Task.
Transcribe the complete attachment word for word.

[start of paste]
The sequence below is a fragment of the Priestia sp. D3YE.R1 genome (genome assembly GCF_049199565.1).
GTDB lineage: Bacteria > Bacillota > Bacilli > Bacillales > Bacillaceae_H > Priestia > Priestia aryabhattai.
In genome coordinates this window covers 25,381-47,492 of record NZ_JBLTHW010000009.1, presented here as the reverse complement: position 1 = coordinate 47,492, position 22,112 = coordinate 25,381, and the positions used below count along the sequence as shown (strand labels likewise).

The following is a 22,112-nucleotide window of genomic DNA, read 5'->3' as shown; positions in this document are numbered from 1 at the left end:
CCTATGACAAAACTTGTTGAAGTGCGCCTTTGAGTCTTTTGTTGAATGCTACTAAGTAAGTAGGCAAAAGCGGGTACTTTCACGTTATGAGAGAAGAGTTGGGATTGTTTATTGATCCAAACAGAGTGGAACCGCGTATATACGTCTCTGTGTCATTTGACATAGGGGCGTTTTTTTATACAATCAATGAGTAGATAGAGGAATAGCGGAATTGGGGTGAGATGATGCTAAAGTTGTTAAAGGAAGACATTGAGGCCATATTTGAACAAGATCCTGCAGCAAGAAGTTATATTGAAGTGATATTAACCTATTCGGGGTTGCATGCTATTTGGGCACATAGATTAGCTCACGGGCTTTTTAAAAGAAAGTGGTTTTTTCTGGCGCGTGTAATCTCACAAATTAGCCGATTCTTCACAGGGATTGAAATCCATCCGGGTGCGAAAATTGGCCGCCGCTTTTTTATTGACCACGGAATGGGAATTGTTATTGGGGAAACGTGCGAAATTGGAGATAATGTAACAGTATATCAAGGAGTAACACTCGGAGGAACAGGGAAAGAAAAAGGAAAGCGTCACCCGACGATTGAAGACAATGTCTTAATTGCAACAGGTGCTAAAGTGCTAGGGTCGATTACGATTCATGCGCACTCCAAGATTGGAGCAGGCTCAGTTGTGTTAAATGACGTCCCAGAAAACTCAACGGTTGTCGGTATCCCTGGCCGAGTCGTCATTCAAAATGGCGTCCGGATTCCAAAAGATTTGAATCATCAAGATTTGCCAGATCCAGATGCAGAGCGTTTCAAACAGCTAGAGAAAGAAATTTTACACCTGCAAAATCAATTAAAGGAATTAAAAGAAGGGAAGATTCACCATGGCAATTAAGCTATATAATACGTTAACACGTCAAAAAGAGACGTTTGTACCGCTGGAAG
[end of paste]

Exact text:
The sequence below is a fragment of the Priestia sp. D3YE.R1 genome (genome assembly GCF_049199565.1).
GTDB lineage: Bacteria > Bacillota > Bacilli > Bacillales > Bacillaceae_H > Priestia > Priestia aryabhattai.
In genome coordinates this window covers 25,381-47,492 of record NZ_JBLTHW010000009.1, presented here as the reverse complement: position 1 = coordinate 47,492, position 22,112 = coordinate 25,381, and the positions used below count along the sequence as shown (strand labels likewise).

The following is a 22,112-nucleotide window of genomic DNA, read 5'->3' as shown; positions in this document are numbered from 1 at the left end:
CCTATGACAAAACTTGTTGAAGTGCGCCTTTGAGTCTTTTGTTGAATGCTACTAAGTAAGTAGGCAAAAGCGGGTACTTTCACGTTATGAGAGAAGAGTTGGGATTGTTTATTGATCCAAACAGAGTGGAACCGCGTATATACGTCTCTGTGTCATTTGACATAGGGGCGTTTTTTTATACAATCAATGAGTAGATAGAGGAATAGCGGAATTGGGGTGAGATGATGCTAAAGTTGTTAAAGGAAGACATTGAGGCCATATTTGAACAAGATCCTGCAGCAAGAAGTTATATTGAAGTGATATTAACCTATTCGGGGTTGCATGCTATTTGGGCACATAGATTAGCTCACGGGCTTTTTAAAAGAAAGTGGTTTTTTCTGGCGCGTGTAATCTCACAAATTAGCCGATTCTTCACAGGGATTGAAATCCATCCGGGTGCGAAAATTGGCCGCCGCTTTTTTATTGACCACGGAATGGGAATTGTTATTGGGGAAACGTGCGAAATTGGAGATAATGTAACAGTATATCAAGGAGTAACACTCGGAGGAACAGGGAAAGAAAAAGGAAAGCGTCACCCGACGATTGAAGACAATGTCTTAATTGCAACAGGTGCTAAAGTGCTAGGGTCGATTACGATTCATGCGCACTCCAAGATTGGAGCAGGCTCAGTTGTGTTAAATGACGTCCCAGAAAACTCAACGGTTGTCGGTATCCCTGGCCGAGTCGTCATTCAAAATGGCGTCCGGATTCCAAAAGATTTGAATCATCAAGATTTGCCAGATCCAGATGCAGAGCGTTTCAAACAGCTAGAGAAAGAAATTTTACACCTGCAAAATCAATTAAAGGAATTAAAAGAAGGGAAGATTCACCATGGCAATTAAGCTATATAATACGTTAACACGTCAAAAAGAGACGTTTGTACCGCTGGAAG